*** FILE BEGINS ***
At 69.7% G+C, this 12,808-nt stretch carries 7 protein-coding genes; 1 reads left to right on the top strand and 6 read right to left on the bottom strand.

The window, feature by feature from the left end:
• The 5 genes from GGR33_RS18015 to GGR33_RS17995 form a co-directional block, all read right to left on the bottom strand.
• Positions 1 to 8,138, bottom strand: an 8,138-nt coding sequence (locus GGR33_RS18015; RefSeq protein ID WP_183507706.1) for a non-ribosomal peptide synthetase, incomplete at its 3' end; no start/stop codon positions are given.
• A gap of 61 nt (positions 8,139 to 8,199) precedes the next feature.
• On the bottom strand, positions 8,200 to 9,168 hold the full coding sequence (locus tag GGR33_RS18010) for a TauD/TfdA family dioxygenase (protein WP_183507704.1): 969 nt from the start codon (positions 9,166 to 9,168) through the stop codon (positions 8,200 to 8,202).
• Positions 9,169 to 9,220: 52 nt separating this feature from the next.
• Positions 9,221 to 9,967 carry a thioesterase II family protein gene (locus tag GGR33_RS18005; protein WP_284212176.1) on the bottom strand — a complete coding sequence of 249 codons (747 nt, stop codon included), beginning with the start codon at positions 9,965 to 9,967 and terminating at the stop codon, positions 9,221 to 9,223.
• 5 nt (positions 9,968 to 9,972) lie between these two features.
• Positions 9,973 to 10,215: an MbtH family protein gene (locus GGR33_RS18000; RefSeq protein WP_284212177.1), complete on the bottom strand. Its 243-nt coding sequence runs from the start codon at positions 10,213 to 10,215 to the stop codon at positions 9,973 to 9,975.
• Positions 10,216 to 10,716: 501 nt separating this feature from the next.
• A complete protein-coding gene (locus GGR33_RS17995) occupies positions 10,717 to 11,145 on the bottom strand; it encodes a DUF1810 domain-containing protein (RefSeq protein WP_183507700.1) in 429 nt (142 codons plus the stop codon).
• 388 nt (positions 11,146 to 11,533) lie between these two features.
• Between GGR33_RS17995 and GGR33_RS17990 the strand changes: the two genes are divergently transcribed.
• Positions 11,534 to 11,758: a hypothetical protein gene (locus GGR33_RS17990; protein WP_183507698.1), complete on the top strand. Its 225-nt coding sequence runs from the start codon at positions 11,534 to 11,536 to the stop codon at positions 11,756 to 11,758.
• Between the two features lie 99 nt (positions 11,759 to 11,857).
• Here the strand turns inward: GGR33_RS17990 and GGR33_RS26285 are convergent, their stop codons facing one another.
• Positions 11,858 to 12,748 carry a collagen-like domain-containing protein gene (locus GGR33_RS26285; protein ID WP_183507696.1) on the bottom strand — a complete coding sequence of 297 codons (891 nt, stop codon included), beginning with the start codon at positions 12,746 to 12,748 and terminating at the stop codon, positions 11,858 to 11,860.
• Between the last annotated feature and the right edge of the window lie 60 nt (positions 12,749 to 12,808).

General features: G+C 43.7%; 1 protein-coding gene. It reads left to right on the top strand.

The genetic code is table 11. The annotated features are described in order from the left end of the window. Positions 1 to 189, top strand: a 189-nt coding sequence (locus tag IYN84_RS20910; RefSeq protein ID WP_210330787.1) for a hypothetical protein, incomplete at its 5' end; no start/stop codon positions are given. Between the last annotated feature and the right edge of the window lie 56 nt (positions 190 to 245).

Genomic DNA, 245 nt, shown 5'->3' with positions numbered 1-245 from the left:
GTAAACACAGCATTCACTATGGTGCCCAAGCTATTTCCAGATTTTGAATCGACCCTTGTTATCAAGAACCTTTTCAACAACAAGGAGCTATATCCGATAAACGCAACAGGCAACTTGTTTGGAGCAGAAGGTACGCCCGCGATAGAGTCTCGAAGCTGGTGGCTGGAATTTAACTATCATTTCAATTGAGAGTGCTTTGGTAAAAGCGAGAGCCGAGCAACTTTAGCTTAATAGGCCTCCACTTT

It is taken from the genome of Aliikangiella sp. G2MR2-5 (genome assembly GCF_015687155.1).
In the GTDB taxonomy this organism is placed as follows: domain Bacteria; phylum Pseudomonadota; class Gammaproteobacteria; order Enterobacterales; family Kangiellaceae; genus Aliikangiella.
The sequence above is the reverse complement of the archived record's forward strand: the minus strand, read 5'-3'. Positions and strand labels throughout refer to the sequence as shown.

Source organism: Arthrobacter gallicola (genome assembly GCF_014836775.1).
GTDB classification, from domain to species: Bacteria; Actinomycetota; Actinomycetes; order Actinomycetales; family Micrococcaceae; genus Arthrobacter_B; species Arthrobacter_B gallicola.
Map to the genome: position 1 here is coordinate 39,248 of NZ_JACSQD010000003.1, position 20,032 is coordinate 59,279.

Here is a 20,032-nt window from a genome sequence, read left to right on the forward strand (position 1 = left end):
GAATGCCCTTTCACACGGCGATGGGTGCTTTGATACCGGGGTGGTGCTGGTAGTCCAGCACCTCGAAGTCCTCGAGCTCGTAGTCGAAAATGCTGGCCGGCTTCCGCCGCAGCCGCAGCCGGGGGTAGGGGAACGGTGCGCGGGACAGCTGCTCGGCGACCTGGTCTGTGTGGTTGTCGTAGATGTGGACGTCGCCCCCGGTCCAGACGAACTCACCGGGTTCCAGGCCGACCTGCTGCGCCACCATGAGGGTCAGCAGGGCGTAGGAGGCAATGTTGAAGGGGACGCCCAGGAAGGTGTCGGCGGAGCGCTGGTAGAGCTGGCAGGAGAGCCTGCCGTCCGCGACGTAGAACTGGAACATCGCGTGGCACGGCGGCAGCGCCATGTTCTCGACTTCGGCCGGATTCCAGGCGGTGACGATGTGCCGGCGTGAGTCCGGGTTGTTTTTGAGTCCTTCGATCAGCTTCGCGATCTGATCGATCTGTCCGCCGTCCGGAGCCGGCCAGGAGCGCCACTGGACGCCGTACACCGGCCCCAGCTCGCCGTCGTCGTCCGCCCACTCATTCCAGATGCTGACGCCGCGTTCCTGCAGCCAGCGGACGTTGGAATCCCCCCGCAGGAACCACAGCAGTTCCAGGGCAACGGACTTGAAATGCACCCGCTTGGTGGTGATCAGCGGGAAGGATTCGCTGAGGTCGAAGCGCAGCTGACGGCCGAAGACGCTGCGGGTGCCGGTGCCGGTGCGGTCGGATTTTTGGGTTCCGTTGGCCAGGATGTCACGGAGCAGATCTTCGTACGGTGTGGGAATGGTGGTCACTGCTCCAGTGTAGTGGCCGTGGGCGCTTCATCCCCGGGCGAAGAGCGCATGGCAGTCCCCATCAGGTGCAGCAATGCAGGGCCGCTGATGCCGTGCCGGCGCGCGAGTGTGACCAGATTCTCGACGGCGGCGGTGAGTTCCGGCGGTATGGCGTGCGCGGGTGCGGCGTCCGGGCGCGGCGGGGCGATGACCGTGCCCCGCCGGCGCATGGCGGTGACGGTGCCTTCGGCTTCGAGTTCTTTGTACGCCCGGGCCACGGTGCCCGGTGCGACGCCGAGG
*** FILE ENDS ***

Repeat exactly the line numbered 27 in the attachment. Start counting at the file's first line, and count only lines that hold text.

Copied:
Source organism: Arthrobacter gallicola (genome assembly GCF_014836775.1).